When open enrollment comes around, it’s easy to feel overwhelmed by the pressure to lock in a choice about your health insurance for the coming year. “I think too often employees tend to make benefit decisions operating out of fear rather than common sense,” says Brian Lynch, of Lynch Insurance Group.
He has a simple solution: Instead of worrying about ways to reduce your out-of-pocket costs, which are difficult to estimate, pay more attention to how much you can afford to spend on the monthly premium.
This approach works best for healthy individuals and families. If you’re looking for more details or regularly seek health care, follow these tips during open enrollment to make sure you get the best health coverage available for your needs.
Simplify Your Approach
To get a rough estimate of what you might pay in a year, multiply your monthly premiums by 12 and add your out-of-pocket maximum to get your worst-case scenario, Lynch says. Then take away the out-of-pocket maximum, leaving just the annual premiums, and that represents your best-case scenario. “Compare those two figures across plans, and your decision should become much clearer.”
If your employer offers a Flexible Spending Account or Health Savings Account, the numbers will be a little different. Out-of-pocket costs taken from those accounts will decrease your tax burden, but with an FSA, you may lose money at the end of the year if you haven’t spent all the money you put in.
Plan as much as you can, but remember health insurance is intended to cover unexpected illnesses or accidents, says Sally Poblete, CEO of Wellthie. Look at your costs from the past year and choose a plan that has an optimal balance of premium and out-of-pocket costs for these needs.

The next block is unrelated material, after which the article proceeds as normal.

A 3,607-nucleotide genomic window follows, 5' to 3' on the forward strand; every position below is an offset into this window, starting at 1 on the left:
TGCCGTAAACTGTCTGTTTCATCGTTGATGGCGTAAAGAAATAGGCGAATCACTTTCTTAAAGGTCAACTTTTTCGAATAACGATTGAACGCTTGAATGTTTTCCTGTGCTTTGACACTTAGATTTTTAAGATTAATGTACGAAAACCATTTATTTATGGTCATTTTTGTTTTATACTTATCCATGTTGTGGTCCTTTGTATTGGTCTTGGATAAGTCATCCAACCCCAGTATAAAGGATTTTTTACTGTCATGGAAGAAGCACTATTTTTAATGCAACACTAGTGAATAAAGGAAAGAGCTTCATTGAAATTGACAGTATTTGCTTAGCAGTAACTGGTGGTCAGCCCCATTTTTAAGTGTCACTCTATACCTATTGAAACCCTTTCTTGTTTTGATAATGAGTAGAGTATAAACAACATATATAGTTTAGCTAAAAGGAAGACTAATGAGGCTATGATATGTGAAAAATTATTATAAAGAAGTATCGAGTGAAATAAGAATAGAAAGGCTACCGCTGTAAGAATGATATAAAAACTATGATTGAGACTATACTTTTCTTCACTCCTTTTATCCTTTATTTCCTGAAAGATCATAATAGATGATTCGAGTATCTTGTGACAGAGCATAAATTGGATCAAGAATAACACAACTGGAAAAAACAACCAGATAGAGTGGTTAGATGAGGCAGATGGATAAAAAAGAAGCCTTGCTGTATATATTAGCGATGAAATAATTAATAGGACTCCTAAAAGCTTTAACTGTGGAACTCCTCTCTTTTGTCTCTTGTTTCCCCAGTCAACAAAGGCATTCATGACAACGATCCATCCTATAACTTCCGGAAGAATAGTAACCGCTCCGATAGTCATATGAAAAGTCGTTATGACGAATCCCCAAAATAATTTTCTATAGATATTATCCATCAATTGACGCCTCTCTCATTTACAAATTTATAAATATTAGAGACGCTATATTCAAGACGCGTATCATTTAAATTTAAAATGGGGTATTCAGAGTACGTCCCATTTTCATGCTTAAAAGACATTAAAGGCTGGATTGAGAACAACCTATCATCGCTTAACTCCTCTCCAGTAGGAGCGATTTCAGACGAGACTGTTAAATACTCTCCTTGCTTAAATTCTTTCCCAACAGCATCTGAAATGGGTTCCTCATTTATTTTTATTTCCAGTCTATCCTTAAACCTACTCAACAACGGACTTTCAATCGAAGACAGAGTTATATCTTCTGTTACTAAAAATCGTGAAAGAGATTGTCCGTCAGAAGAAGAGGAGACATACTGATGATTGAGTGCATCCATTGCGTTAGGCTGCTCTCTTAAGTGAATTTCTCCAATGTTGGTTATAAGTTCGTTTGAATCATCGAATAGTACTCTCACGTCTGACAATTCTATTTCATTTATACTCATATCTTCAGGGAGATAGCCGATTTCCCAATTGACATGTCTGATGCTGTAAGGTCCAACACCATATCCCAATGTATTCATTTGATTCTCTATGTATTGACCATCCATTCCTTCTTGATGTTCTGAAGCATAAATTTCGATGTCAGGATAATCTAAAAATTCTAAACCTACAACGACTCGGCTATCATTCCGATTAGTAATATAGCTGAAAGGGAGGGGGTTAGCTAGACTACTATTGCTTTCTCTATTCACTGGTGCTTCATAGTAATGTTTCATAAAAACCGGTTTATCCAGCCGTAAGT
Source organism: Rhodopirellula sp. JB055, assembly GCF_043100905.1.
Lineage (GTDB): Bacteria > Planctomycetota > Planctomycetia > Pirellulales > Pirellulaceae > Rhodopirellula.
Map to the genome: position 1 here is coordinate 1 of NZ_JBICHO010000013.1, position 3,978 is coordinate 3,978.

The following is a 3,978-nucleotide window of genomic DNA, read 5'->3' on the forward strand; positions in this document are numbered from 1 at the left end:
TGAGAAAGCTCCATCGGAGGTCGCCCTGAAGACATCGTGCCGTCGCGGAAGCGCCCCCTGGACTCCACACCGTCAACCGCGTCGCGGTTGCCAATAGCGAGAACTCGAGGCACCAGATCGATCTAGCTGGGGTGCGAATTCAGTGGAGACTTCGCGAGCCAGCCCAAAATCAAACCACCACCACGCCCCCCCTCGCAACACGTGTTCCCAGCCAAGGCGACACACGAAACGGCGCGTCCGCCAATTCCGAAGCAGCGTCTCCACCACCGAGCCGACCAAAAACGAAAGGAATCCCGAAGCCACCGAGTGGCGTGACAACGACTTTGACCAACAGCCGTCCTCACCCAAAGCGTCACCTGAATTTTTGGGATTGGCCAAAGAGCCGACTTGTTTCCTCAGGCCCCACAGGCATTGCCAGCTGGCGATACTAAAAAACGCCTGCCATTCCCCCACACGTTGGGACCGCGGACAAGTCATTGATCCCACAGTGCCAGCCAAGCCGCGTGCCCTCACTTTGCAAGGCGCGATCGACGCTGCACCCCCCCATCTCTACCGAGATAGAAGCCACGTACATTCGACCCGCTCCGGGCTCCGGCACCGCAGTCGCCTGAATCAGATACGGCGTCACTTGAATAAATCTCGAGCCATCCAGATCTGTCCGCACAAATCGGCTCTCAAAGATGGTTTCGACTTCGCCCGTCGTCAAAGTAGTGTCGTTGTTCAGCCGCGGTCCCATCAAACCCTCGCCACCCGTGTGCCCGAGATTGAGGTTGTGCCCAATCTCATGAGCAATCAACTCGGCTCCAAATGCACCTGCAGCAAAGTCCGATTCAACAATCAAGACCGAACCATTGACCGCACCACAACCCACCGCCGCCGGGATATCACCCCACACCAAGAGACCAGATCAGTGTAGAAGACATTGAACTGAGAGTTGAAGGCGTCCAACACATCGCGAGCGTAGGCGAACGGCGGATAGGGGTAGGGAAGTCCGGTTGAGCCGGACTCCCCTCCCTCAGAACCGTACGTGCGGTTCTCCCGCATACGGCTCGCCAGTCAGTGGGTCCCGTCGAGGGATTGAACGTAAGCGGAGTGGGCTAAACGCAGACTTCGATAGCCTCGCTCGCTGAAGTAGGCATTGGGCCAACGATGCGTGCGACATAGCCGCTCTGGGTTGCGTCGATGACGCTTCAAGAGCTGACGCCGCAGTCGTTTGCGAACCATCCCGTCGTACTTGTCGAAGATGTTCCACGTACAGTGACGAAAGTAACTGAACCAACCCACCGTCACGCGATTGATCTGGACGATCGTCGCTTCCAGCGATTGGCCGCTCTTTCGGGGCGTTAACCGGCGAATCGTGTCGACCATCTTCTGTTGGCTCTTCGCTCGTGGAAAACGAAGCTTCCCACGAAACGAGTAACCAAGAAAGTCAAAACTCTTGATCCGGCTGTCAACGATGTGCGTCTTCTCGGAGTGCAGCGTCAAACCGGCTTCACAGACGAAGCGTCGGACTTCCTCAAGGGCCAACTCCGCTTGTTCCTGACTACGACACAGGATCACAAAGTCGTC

Look Beyond Premiums
While the amount you have to pay for your health insurance is often a big factor in which option you pick, there are other things you should consider. For example, look at whether the doctors you want to see are in the provided network, Poblete says. If they aren’t, and you don’t want to switch doctors, you will need to budget for out-of-network fees, which can add up quickly.
Watch Your Deadlines
Part of the stress of open enrollment can come from knowing you have to make a decision by a certain day. Make note of the deadline and ensure you give yourself enough time to review all the materials before you have to commit.
“You need to purchase before the end of open enrollment, or you may have to wait until next year,” Poblete says. Certain qualifying life events — such as moving out of state, changing jobs, having a baby or changing your marital status — can allow you to change your benefits, but otherwise, you’re stuck with your choices until the next open enrollment period rolls around.
Research Voluntary Benefits
As you consider your options, look into any voluntary benefits your employer offers. These could help fill gaps in your health coverage, Lynch says. Employees may pay monthly premiums for voluntary benefits, including expanded dental or vision coverage, extra health benefits, short- or long-term disability insurance, life insurance and other coverage.
“Supplemental benefits like critical illness coverage, disability and life insurance can be lifesavers,” Lynch says. “These add-on products can make sure you still maintain financial stability while dealing with any medical issue that may arise.”